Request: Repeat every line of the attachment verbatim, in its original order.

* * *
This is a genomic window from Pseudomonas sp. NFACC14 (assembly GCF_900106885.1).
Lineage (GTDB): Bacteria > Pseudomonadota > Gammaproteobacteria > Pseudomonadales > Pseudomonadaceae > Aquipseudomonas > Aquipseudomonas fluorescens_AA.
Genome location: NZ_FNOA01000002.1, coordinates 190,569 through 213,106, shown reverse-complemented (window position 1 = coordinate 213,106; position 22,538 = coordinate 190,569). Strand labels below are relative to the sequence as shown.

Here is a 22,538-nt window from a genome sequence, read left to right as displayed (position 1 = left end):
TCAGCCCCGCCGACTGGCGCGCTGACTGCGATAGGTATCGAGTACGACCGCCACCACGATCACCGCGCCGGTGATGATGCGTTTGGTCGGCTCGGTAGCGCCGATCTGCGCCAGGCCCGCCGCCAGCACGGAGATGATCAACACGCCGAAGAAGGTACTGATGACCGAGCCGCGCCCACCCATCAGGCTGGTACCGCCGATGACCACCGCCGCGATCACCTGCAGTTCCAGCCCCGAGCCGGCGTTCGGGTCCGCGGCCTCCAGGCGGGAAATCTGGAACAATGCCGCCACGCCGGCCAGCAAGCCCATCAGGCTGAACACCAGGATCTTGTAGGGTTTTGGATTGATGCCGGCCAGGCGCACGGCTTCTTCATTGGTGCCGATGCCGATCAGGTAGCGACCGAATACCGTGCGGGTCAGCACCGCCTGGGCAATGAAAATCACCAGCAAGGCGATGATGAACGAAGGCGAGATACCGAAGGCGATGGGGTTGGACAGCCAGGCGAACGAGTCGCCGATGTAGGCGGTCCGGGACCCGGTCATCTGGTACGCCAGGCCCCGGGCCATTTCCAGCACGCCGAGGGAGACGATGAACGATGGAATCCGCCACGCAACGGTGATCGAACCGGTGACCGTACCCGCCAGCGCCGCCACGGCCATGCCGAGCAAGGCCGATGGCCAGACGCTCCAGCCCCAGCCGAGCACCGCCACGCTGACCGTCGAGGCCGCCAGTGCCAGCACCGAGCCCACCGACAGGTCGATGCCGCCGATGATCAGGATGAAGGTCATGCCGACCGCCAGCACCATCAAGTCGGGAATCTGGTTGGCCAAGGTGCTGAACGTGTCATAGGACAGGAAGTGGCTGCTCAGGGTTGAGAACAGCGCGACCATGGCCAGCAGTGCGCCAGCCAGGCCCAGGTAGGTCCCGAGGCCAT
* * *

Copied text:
This is a genomic window from Pseudomonas sp. NFACC14 (assembly GCF_900106885.1).
Lineage (GTDB): Bacteria > Pseudomonadota > Gammaproteobacteria > Pseudomonadales > Pseudomonadaceae > Aquipseudomonas > Aquipseudomonas fluorescens_AA.
Genome location: NZ_FNOA01000002.1, coordinates 190,569 through 213,106, shown reverse-complemented (window position 1 = coordinate 213,106; position 22,538 = coordinate 190,569). Strand labels below are relative to the sequence as shown.

Here is a 22,538-nt window from a genome sequence, read left to right as displayed (position 1 = left end):
TCAGCCCCGCCGACTGGCGCGCTGACTGCGATAGGTATCGAGTACGACCGCCACCACGATCACCGCGCCGGTGATGATGCGTTTGGTCGGCTCGGTAGCGCCGATCTGCGCCAGGCCCGCCGCCAGCACGGAGATGATCAACACGCCGAAGAAGGTACTGATGACCGAGCCGCGCCCACCCATCAGGCTGGTACCGCCGATGACCACCGCCGCGATCACCTGCAGTTCCAGCCCCGAGCCGGCGTTCGGGTCCGCGGCCTCCAGGCGGGAAATCTGGAACAATGCCGCCACGCCGGCCAGCAAGCCCATCAGGCTGAACACCAGGATCTTGTAGGGTTTTGGATTGATGCCGGCCAGGCGCACGGCTTCTTCATTGGTGCCGATGCCGATCAGGTAGCGACCGAATACCGTGCGGGTCAGCACCGCCTGGGCAATGAAAATCACCAGCAAGGCGATGATGAACGAAGGCGAGATACCGAAGGCGATGGGGTTGGACAGCCAGGCGAACGAGTCGCCGATGTAGGCGGTCCGGGACCCGGTCATCTGGTACGCCAGGCCCCGGGCCATTTCCAGCACGCCGAGGGAGACGATGAACGATGGAATCCGCCACGCAACGGTGATCGAACCGGTGACCGTACCCGCCAGCGCCGCCACGGCCATGCCGAGCAAGGCCGATGGCCAGACGCTCCAGCCCCAGCCGAGCACCGCCACGCTGACCGTCGAGGCCGCCAGTGCCAGCACCGAGCCCACCGACAGGTCGATGCCGCCGATGATCAGGATGAAGGTCATGCCGACCGCCAGCACCATCAAGTCGGGAATCTGGTTGGCCAAGGTGCTGAACGTGTCATAGGACAGGAAGTGGCTGCTCAGGGTTGAGAACAGCGCGACCATGGCCAGCAGTGCGCCAGCCAGGCCCAGGTAGGTCCCGAGGCCAT